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Preface Annex 1
POLICY OPTIONS FOR ACTION
Access to safe drinking water and sanitation is critical to maintaining and improving health. In general, poor water supply and sanitation is a major public health problem throughout Africa. More than 50 per cent of people in Africa suffer from water-related diseases such as cholera and infant diarrhoea (UN Millennium Project 2006). Improvements in safe water supply, and in particular in hygiene and sanitation, can reduce the incidence of cholera, diarrhoea as well as the number of deaths of children under five. Poor access to safe water and sanitation has been described as “the silent humanitarian crisis that each day takes thousands of lives” (UN Millennium Project 2005b). Conventional wisdom suggests that no single type of intervention has had greater overall impact upon economic development and public health than the provision of safe drinking water and proper sanitation. “Expanding water and sanitation coverage is not rocket science. It requires neither colossal sums of money nor breakthrough scientific discoveries and dramatic technological advances” (UN Millennium Project 2005b).
Freshwater resources have been described as life itself because they drive human life and activities, including agriculture, manufacturing, tourism, fisheries, and forestry, and they sustain the environment and biodiversity. Access to water has also been recognized as a fundamental human right. Water availability and access impacts on all three components of sustainable development: environment, society and economy. For example, about 180 million people in Africa – pastoralists, farmers and other land users – live on fragile drylands where growing numbers compete for water and land. More than 20 per cent of the regional population’s protein comes from freshwater fisheries (Curtin 2003).
Despite their centrality to human and environmental vulnerability, and their potential to enhance the resilience of both, freshwater resources are not evenly distributed across the region. Some sub-regions and countries, for example Central Africa and the Democratic Republic of the Congo, have more resources. Others, such as North Africa and Egypt, have less. Some of the sub-regions receive more than adequate rains, leading to devastating floods, while others are prone to severe droughts, impacting food production and exacerbating poverty and hunger.
In addition to issues related to access, availability and distribution, increasing pollution is presenting a serious challenge. Freshwater resources are also increasingly being polluted through human activity such as agriculture and mining. This compounds human health and well-being issues. At the beginning of 2005, a total of 280 million people in sub-Saharan Africa (SSA) had no access to safe water and 454 million had no access to improved sanitation (UN Millennium Project 2005a). Projections show that if current trends continue, by 2025 about 67 per cent of the world’s population will be facing serious water shortages or have no water all (UN 2002).
In the interest of sustainable water use, Africa has to devise effective ways of dealing with the pertinent economic, social and ecological challenges. The economic challenge pertains to maximizing social and economic benefits from available water resources, while ensuring that basic human needs are met and the environment is protected. The growing competition between water users has to be effectively managed, and water disputes and conflicts avoided or adequately resolved. The social challenge is to ensure equitable access to safe water. This should be complemented by actions focused on reducing the vulnerability of poor people (especially women and children) to health hazards associated with water pollution. Meeting this objective requires that sufficient and priority attention is paid to the rehabilitation of water-supply systems destroyed by conflict or water-related disasters (floods, droughts). And, the ecological challenge is to ensure sustainable water use in terms of protecting the quality and quantity of the water resource in order to safeguard the needs of future generations.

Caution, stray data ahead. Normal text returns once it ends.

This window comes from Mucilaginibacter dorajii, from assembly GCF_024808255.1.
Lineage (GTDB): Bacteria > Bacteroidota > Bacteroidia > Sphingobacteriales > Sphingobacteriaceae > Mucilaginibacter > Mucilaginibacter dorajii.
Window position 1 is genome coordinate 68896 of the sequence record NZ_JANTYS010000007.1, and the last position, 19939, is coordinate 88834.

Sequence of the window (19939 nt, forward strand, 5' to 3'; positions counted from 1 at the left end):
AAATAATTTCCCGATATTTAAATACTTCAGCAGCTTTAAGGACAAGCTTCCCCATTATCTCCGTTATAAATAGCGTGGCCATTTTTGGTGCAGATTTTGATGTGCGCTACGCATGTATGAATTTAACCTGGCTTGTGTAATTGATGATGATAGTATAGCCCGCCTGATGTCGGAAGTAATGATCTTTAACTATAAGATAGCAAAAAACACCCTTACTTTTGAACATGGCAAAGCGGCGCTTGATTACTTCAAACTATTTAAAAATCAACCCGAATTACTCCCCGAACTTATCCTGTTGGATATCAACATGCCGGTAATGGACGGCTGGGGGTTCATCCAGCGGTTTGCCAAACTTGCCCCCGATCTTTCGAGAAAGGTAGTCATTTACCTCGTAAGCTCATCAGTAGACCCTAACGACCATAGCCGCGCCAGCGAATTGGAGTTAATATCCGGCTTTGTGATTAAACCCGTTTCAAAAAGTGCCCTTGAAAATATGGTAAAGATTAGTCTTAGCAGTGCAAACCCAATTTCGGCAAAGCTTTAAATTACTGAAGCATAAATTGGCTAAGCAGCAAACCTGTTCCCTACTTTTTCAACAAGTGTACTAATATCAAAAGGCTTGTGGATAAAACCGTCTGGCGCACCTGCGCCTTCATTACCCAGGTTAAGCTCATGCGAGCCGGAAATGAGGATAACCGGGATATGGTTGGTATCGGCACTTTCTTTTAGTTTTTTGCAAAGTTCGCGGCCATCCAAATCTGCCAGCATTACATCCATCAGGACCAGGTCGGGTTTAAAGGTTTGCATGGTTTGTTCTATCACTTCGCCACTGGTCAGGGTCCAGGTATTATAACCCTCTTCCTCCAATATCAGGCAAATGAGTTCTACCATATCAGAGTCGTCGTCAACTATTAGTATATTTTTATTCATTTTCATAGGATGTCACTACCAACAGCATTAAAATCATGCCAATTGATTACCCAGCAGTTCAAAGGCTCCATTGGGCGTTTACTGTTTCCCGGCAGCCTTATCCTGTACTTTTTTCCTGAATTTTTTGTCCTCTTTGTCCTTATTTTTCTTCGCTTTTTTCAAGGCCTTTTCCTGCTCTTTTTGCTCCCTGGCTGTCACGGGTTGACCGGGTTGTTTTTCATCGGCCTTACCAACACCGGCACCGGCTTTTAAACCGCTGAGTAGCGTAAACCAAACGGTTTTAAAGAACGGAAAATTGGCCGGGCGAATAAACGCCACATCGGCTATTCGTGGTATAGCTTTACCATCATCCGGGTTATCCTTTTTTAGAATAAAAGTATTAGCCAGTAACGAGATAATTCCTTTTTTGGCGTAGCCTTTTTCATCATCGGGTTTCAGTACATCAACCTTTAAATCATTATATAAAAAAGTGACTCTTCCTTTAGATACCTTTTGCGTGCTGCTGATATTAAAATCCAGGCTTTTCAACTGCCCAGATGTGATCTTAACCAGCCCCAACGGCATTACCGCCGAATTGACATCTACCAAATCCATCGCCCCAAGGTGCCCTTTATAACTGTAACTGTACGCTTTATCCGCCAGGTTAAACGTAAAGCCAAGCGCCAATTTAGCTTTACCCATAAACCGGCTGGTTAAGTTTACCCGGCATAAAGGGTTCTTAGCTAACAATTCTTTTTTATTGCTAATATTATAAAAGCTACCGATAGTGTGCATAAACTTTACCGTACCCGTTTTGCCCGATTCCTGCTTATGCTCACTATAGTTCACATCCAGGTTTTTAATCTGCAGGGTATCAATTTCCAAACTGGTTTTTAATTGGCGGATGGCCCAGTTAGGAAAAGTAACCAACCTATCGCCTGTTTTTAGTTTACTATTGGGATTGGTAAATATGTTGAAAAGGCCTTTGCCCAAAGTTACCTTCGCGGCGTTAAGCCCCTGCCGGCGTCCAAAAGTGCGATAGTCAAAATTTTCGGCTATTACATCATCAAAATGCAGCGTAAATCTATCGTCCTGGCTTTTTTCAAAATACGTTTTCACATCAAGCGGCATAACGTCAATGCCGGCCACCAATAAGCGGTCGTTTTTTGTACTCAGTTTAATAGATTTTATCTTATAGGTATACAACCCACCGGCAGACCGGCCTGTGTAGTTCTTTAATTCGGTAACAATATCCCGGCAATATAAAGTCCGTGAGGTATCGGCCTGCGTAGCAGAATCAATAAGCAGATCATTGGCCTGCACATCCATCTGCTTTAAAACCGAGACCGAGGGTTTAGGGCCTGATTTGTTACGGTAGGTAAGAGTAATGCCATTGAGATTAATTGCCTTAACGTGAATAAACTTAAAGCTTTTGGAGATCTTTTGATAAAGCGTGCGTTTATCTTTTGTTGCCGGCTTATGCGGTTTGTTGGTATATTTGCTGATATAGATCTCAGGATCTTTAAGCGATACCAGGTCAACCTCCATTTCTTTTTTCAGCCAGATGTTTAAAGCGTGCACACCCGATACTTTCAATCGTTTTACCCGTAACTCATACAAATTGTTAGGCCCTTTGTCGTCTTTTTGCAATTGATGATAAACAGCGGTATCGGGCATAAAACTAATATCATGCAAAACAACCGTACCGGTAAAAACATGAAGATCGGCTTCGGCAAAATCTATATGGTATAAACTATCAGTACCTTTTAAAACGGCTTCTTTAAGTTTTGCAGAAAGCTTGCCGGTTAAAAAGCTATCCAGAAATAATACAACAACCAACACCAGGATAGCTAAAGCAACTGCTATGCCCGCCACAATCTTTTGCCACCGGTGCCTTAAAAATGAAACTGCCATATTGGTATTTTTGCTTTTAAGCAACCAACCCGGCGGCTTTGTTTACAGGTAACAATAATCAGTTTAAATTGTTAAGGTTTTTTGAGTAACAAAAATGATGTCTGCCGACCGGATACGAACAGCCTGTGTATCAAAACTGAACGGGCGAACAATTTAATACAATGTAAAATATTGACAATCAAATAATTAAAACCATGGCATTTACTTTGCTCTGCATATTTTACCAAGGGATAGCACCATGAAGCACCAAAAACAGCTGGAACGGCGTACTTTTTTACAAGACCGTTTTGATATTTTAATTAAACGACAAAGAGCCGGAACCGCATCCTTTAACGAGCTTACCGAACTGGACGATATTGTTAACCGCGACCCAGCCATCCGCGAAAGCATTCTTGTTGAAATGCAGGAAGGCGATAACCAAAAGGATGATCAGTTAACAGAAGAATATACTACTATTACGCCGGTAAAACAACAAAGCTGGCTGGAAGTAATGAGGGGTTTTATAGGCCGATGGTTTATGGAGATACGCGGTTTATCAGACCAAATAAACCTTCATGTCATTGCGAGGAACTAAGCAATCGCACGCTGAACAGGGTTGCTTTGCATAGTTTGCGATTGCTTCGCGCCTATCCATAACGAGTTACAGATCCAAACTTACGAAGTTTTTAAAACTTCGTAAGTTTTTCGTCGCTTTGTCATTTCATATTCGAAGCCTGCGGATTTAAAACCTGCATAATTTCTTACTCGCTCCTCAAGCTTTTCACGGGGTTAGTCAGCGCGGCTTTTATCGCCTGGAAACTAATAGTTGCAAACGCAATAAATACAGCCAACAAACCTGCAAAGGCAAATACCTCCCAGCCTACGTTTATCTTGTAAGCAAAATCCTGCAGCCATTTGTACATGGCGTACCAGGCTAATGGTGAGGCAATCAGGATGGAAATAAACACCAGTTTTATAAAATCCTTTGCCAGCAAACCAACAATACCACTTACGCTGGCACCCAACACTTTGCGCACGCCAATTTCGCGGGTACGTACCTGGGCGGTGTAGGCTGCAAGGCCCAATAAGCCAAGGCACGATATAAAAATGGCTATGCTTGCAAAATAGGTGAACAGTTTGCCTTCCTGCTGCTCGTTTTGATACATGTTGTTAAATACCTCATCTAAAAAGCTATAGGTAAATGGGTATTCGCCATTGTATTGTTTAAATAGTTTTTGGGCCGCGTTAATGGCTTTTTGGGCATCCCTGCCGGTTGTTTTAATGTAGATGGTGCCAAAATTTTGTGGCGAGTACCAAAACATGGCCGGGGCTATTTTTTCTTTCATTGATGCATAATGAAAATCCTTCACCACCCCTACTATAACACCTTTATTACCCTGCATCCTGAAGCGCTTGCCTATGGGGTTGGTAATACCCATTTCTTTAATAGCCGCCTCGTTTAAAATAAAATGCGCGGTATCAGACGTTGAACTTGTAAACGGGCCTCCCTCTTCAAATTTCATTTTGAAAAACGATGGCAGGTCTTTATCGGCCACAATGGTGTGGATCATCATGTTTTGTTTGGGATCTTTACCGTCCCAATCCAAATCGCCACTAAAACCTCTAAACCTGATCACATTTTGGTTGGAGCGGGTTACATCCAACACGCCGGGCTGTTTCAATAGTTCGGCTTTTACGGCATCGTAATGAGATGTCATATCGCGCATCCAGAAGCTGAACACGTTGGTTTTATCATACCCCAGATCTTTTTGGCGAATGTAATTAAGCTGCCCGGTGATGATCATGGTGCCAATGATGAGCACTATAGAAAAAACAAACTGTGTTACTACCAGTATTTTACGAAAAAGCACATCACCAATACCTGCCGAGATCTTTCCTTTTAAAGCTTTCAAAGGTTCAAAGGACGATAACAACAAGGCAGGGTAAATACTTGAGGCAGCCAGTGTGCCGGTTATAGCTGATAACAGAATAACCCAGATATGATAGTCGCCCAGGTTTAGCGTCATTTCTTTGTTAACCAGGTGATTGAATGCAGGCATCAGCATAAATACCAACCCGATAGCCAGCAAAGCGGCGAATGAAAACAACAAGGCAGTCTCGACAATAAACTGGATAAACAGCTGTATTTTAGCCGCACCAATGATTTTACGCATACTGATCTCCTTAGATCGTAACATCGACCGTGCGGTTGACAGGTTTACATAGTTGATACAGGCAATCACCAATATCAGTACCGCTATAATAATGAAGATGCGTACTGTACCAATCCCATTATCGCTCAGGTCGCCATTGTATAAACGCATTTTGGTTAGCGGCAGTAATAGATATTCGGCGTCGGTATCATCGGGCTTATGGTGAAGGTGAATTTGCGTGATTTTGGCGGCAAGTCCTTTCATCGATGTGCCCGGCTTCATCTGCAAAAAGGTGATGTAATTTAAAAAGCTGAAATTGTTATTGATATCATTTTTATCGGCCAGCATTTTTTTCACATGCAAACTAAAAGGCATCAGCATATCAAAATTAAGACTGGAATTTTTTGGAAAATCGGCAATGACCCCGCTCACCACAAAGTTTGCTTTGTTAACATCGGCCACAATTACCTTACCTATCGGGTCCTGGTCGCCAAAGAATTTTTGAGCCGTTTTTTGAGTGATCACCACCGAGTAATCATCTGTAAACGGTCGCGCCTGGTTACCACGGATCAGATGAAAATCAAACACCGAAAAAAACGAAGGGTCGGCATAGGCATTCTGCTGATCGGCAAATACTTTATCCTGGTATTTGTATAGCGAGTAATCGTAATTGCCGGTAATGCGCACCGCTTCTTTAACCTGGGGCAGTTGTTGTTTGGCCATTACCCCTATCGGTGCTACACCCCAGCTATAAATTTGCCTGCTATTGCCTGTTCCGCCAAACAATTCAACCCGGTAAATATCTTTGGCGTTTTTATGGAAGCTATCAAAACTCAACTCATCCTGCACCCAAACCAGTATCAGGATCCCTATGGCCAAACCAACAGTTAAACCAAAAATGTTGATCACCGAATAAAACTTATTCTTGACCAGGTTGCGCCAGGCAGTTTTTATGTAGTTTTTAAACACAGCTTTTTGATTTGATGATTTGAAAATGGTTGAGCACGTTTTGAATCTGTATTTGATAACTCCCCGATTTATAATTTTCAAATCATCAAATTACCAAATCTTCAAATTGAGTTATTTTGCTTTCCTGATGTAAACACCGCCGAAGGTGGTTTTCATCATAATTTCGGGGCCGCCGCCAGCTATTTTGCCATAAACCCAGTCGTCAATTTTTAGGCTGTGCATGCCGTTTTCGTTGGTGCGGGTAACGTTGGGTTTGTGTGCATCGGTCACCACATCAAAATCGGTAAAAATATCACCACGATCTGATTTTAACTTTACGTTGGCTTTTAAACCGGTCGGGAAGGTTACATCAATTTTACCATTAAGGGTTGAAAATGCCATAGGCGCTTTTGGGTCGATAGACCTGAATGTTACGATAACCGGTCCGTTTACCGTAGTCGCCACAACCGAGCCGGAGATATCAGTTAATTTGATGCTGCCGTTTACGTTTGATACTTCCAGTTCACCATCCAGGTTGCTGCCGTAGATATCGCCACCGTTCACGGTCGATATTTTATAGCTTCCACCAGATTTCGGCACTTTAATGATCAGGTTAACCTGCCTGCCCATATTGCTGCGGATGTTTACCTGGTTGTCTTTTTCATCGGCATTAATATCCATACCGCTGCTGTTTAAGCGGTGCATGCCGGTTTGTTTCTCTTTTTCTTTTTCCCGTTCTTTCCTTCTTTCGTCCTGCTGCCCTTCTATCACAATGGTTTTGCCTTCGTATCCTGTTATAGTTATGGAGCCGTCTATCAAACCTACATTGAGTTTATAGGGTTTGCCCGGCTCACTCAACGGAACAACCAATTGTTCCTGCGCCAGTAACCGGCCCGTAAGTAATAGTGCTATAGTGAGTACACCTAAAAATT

These challenges become even more complex given that much of Africa’s freshwater resources are transboundary. Africa has 50 significant international river basins, each of which is shared by two or more countries. For 14 countries their entire territory is within international river basins. There are at least 83 river and lake basins shared by a number of countries: 11 in Northern Africa; 29 in Western Africa; 8 in Central Africa; 20 in Eastern Africa; and 15 in Southern Africa (Giordano and Wolf 2003). Africa has a number of significant lakes. Lake Victoria is the largest tropical lake and the second largest freshwater lake by surface area in the world. With the potential negative impacts of climate change on the region’s water resources, freshwater stress and scarcity are likely to continue to be major issues.
Policies and legislative and institutional responses at the national and sub-regional levels have been adopted to deal with these challenges. Cooperation, decentralization, privatization and integrated water resources management (IWRM) have been strategies adopted in pursuit of sustainable water resources management. The adoption of cooperative approaches, such as establishing river basin organizations and action plans, have been critical in moving towards a more sustainable, fairer and equitable regime for transboundary management. River basin organizations, over the years, have encountered serious problems, including: lack of strong, sustained political commitment from member states; overly-ambitious programming and lack of focus on priority areas; administrative, managerial, technical, and financial problems; and political instability and civil strife (ECA 2004).